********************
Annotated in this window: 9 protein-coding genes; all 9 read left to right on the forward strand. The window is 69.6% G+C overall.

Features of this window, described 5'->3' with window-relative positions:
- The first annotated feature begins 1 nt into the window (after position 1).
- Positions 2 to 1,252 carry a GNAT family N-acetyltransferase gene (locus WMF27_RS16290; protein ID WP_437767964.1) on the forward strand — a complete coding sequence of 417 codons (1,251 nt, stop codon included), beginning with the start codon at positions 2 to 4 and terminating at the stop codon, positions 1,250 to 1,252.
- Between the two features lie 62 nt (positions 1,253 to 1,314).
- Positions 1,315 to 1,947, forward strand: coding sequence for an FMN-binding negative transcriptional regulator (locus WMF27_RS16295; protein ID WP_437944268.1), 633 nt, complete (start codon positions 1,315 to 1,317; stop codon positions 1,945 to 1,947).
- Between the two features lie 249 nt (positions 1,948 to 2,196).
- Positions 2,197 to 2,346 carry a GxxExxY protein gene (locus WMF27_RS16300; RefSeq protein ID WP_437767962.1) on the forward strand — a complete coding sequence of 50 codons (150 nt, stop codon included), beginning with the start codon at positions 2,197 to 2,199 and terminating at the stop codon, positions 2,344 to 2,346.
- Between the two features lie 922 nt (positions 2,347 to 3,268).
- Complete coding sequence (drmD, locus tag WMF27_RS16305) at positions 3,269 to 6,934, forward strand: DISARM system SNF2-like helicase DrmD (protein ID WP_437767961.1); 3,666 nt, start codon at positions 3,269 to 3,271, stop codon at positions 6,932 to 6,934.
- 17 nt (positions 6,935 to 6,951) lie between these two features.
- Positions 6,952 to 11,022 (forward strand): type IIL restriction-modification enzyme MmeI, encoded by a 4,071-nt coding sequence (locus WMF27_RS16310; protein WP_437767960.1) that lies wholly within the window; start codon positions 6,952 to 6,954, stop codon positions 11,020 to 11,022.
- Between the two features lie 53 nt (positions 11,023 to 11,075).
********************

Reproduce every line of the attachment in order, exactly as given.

Annotated in this window: 9 protein-coding genes; all 9 read left to right on the forward strand. The window is 69.6% G+C overall.

Features of this window, described 5'->3' with window-relative positions:
- The first annotated feature begins 1 nt into the window (after position 1).
- Positions 2 to 1,252 carry a GNAT family N-acetyltransferase gene (locus WMF27_RS16290; protein ID WP_437767964.1) on the forward strand — a complete coding sequence of 417 codons (1,251 nt, stop codon included), beginning with the start codon at positions 2 to 4 and terminating at the stop codon, positions 1,250 to 1,252.
- Between the two features lie 62 nt (positions 1,253 to 1,314).
- Positions 1,315 to 1,947, forward strand: coding sequence for an FMN-binding negative transcriptional regulator (locus WMF27_RS16295; protein ID WP_437944268.1), 633 nt, complete (start codon positions 1,315 to 1,317; stop codon positions 1,945 to 1,947).
- Between the two features lie 249 nt (positions 1,948 to 2,196).
- Positions 2,197 to 2,346 carry a GxxExxY protein gene (locus WMF27_RS16300; RefSeq protein ID WP_437767962.1) on the forward strand — a complete coding sequence of 50 codons (150 nt, stop codon included), beginning with the start codon at positions 2,197 to 2,199 and terminating at the stop codon, positions 2,344 to 2,346.
- Between the two features lie 922 nt (positions 2,347 to 3,268).
- Complete coding sequence (drmD, locus tag WMF27_RS16305) at positions 3,269 to 6,934, forward strand: DISARM system SNF2-like helicase DrmD (protein ID WP_437767961.1); 3,666 nt, start codon at positions 3,269 to 3,271, stop codon at positions 6,932 to 6,934.
- 17 nt (positions 6,935 to 6,951) lie between these two features.
- Positions 6,952 to 11,022 (forward strand): type IIL restriction-modification enzyme MmeI, encoded by a 4,071-nt coding sequence (locus WMF27_RS16310; protein WP_437767960.1) that lies wholly within the window; start codon positions 6,952 to 6,954, stop codon positions 11,020 to 11,022.
- Between the two features lie 53 nt (positions 11,023 to 11,075).